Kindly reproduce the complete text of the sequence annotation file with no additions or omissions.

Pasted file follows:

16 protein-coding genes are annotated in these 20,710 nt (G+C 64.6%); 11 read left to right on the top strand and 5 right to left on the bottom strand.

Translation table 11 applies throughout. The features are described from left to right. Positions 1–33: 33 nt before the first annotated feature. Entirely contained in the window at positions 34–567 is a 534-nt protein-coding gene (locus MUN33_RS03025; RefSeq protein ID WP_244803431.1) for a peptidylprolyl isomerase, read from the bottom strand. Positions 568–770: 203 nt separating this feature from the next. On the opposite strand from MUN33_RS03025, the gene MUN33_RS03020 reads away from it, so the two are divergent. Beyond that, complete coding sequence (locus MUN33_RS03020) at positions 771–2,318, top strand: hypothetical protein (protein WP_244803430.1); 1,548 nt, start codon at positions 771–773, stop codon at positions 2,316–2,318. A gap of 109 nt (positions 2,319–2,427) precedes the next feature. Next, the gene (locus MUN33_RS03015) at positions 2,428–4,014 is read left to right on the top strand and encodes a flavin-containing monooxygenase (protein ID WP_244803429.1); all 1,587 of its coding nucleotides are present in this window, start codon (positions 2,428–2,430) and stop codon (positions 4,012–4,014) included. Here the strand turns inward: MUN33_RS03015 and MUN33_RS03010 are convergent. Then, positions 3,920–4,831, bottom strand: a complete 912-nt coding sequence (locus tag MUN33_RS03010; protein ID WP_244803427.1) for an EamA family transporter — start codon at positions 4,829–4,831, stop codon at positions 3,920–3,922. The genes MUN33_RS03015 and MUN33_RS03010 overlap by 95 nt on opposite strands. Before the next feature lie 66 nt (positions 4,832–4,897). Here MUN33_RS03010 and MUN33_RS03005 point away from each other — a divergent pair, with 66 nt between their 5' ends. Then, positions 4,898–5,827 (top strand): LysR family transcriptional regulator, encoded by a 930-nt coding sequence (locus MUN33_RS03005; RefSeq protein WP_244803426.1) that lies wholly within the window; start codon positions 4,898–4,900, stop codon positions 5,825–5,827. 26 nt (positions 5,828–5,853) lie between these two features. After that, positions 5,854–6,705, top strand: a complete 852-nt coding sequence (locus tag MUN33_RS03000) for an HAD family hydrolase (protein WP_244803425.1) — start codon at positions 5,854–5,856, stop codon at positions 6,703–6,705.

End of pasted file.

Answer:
16 protein-coding genes are annotated in these 20,710 nt (G+C 64.6%); 11 read left to right on the top strand and 5 right to left on the bottom strand.

Translation table 11 applies throughout. The features are described from left to right. Positions 1–33: 33 nt before the first annotated feature. Entirely contained in the window at positions 34–567 is a 534-nt protein-coding gene (locus MUN33_RS03025; RefSeq protein ID WP_244803431.1) for a peptidylprolyl isomerase, read from the bottom strand. Positions 568–770: 203 nt separating this feature from the next. On the opposite strand from MUN33_RS03025, the gene MUN33_RS03020 reads away from it, so the two are divergent. Beyond that, complete coding sequence (locus MUN33_RS03020) at positions 771–2,318, top strand: hypothetical protein (protein WP_244803430.1); 1,548 nt, start codon at positions 771–773, stop codon at positions 2,316–2,318. A gap of 109 nt (positions 2,319–2,427) precedes the next feature. Next, the gene (locus MUN33_RS03015) at positions 2,428–4,014 is read left to right on the top strand and encodes a flavin-containing monooxygenase (protein ID WP_244803429.1); all 1,587 of its coding nucleotides are present in this window, start codon (positions 2,428–2,430) and stop codon (positions 4,012–4,014) included. Here the strand turns inward: MUN33_RS03015 and MUN33_RS03010 are convergent. Then, positions 3,920–4,831, bottom strand: a complete 912-nt coding sequence (locus tag MUN33_RS03010; protein ID WP_244803427.1) for an EamA family transporter — start codon at positions 4,829–4,831, stop codon at positions 3,920–3,922. The genes MUN33_RS03015 and MUN33_RS03010 overlap by 95 nt on opposite strands. Before the next feature lie 66 nt (positions 4,832–4,897). Here MUN33_RS03010 and MUN33_RS03005 point away from each other — a divergent pair, with 66 nt between their 5' ends. Then, positions 4,898–5,827 (top strand): LysR family transcriptional regulator, encoded by a 930-nt coding sequence (locus MUN33_RS03005; RefSeq protein WP_244803426.1) that lies wholly within the window; start codon positions 4,898–4,900, stop codon positions 5,825–5,827. 26 nt (positions 5,828–5,853) lie between these two features. After that, positions 5,854–6,705, top strand: a complete 852-nt coding sequence (locus tag MUN33_RS03000) for an HAD family hydrolase (protein WP_244803425.1) — start codon at positions 5,854–5,856, stop codon at positions 6,703–6,705.